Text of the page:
NEW YORK (Reuters) - LightSquared creditors are pushing for Philip Falcone’s Harbinger Capital Partners to reduce its ownership stake in the money-losing telecommunications start-up as they extend talks to avoid declaring a loan default that would result in bankruptcy.
Falcone has told creditors he could reduce his own role in LightSquared if they hold off on declaring a loan default. On Sunday, Falcone and LightSquared creditors agreed to delay a default notice on a $1.6 billion loan for at least a week as they continue their talks.
In the negotiations, the creditors are exploring whether Harbinger Capital Partners will give them an equity stake in LightSquared, said several sources familiar with the talks. Harbinger currently has a 96 percent ownership in LightSquared.
“They’re looking for a reduced role for Phil and an equity stake,” a person familiar with the talks said on Monday.
The person cautioned that talks were fluid and “nothing has been agreed to” yet.
If Falcone does not agree to reduce Harbinger’s equity stake and give up some ownership and control to the creditors, a bankruptcy filing would still be a possibility, a creditor representative familiar with the talks said.
On the other hand, the creditors could agree to an extension of 18 months to 24 months if both sides reach a deal by next Monday, the deadline for the current round of talks.
It was not immediately clear just how much of an equity stake the hedge fund creditors are pushing Falcone to relinquish. Representatives for the creditors said that not all the hedge funds are in agreement on that point.
Tim Farrar, an independent telecom consultant who is familiar with LightSquared, said he would expect the creditors to demand at least a majority equity so they could assure control of the company going forward.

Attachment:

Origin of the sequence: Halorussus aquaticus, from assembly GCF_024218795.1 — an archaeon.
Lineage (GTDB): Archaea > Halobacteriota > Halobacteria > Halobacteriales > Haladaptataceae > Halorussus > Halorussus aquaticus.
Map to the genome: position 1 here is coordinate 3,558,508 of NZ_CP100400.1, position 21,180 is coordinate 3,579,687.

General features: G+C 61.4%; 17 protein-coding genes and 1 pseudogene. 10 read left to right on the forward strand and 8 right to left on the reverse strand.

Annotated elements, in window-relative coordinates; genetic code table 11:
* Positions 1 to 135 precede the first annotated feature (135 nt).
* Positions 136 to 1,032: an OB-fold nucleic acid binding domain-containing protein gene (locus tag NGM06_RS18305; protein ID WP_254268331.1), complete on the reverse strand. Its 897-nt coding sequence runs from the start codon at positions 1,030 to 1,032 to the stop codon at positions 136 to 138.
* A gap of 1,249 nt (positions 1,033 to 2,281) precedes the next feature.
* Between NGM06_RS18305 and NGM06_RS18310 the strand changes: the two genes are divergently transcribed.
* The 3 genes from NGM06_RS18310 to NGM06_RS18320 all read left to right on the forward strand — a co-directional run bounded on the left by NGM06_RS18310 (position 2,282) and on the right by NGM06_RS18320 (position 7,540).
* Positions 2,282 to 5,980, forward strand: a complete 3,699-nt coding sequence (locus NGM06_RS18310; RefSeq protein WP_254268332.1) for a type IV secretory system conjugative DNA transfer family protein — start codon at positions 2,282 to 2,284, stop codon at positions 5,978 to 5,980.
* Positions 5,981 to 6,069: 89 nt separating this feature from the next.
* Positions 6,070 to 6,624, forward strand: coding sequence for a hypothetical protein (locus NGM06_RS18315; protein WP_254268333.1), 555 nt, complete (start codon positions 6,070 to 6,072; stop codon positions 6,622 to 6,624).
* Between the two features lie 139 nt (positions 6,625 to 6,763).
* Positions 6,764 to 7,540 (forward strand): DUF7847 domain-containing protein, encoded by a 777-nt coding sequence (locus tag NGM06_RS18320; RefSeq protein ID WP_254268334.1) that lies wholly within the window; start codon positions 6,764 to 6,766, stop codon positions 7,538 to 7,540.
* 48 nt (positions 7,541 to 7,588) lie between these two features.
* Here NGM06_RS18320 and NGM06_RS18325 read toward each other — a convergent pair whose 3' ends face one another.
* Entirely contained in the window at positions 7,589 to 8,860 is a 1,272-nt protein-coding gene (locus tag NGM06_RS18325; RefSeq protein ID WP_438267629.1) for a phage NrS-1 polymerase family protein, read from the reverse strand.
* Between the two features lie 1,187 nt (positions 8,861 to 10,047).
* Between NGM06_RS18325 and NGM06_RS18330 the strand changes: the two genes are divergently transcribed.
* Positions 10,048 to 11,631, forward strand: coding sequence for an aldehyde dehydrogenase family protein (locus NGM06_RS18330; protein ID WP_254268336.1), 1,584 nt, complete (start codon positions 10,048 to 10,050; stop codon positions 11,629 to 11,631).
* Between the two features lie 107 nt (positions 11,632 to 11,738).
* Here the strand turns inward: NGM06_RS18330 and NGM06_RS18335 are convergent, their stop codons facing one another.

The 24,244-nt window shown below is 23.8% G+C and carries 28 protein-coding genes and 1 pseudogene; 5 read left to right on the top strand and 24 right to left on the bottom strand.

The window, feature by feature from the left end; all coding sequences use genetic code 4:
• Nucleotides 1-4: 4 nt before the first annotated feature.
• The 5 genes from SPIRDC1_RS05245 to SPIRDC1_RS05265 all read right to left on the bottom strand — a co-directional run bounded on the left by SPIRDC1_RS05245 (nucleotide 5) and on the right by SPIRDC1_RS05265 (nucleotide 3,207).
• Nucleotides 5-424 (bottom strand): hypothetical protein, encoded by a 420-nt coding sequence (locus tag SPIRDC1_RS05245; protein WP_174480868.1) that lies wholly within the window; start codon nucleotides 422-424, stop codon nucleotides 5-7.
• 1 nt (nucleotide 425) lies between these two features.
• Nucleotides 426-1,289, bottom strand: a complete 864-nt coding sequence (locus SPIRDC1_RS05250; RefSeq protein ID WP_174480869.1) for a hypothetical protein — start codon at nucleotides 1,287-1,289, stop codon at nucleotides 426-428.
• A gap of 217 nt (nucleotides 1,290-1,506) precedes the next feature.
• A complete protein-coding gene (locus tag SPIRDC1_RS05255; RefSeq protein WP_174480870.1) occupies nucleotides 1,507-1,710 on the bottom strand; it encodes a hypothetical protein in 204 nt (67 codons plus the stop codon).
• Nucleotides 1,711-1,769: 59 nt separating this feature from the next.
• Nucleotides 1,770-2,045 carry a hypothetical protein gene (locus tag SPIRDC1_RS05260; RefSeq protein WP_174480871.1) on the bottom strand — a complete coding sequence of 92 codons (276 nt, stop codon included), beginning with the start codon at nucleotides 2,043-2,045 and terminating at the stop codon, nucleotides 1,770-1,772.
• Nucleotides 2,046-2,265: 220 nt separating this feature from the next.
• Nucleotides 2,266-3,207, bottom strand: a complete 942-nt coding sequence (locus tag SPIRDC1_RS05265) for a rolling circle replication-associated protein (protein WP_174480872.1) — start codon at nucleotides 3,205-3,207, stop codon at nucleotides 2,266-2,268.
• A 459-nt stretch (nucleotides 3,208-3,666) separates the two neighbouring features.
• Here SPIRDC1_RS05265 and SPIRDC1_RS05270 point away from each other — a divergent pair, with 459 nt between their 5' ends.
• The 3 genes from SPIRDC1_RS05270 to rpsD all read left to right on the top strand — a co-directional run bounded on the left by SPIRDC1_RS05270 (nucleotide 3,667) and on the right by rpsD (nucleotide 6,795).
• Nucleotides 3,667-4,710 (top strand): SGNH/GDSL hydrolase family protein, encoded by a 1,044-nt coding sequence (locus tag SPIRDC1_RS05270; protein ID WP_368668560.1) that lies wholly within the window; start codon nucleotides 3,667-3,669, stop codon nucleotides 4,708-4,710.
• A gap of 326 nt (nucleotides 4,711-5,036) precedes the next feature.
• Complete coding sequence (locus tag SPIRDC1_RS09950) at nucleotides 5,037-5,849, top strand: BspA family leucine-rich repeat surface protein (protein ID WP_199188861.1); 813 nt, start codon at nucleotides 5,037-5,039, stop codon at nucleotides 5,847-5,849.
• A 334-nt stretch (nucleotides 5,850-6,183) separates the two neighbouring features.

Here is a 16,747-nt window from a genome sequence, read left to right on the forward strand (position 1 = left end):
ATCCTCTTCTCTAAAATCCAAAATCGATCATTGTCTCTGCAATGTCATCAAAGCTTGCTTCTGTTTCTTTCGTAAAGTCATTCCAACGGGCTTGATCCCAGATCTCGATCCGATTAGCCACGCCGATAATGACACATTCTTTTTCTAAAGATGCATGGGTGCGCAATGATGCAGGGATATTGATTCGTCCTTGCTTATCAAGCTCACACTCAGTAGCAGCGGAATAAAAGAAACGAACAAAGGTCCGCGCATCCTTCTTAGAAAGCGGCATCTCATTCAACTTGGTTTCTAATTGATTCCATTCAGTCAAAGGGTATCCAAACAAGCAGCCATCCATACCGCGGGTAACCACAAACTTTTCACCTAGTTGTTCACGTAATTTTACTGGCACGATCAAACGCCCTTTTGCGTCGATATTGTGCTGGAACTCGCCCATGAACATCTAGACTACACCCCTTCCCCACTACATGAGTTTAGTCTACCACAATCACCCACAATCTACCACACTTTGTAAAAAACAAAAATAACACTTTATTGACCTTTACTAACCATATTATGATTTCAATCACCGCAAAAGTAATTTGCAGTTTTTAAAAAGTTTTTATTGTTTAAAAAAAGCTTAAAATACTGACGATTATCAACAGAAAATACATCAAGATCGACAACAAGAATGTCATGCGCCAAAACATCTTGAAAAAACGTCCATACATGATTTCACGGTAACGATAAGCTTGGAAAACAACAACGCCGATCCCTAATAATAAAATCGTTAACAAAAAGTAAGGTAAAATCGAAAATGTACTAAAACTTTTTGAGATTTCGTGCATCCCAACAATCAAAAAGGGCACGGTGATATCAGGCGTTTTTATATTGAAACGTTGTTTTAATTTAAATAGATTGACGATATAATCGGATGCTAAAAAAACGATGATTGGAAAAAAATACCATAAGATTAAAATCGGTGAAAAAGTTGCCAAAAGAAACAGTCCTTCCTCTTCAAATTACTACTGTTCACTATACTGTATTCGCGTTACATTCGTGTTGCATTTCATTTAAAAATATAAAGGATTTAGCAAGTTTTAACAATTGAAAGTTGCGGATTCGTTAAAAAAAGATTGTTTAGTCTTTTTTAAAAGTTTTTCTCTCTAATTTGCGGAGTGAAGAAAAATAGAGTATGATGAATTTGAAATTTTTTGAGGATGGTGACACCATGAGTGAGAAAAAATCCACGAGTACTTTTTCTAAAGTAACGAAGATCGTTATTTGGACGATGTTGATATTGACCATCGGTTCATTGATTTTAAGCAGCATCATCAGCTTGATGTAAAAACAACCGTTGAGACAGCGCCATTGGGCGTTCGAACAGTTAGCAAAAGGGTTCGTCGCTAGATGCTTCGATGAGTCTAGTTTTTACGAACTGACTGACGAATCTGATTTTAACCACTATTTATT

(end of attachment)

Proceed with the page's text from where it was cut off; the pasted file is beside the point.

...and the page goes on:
In early April, Falcone said a bankruptcy would not necessarily wipe out the equity holders of LightSquared because the wireless spectrum it owns should retain some value.
A Harbinger spokesman declined to comment. Falcone became a member of the LightSquared board in late February after LightSquared Chief Executive Sanjiv Ahuja was pushed aside.
This all happened about two weeks after the U.S. Federal Communications Commission said it would revoke the company’s permission to build a high-speed wireless network. The FCC’s decision threw LightSquared’s future into doubt because it would need to build its network in order to generate revenue.
A person close to the $3.8 billion hedge fund said that Falcone had only planned to stay on the LightSquared board on an interim basis and never intended to remain.
In the current negotiations with creditors, Falcone offered to reduce his role, but has not made a final decision, a person familiar with the talks said.
The holders of LightSquared’s debt include billionaire investor Carl Icahn, hedge fund manager David Tepper and hedge funds including Fortress Investment Group (FIG.N), Knighthead Capital Management, Redwood Capital Management and investment firm Capital Research and Management Co. Hedge fund Solus Alternative Asset Management is an owner of some of LightSquared’s convertible debt.
Additional reporting by Katya Wachtel; editing by Jennifer Ablan and Andre Grenon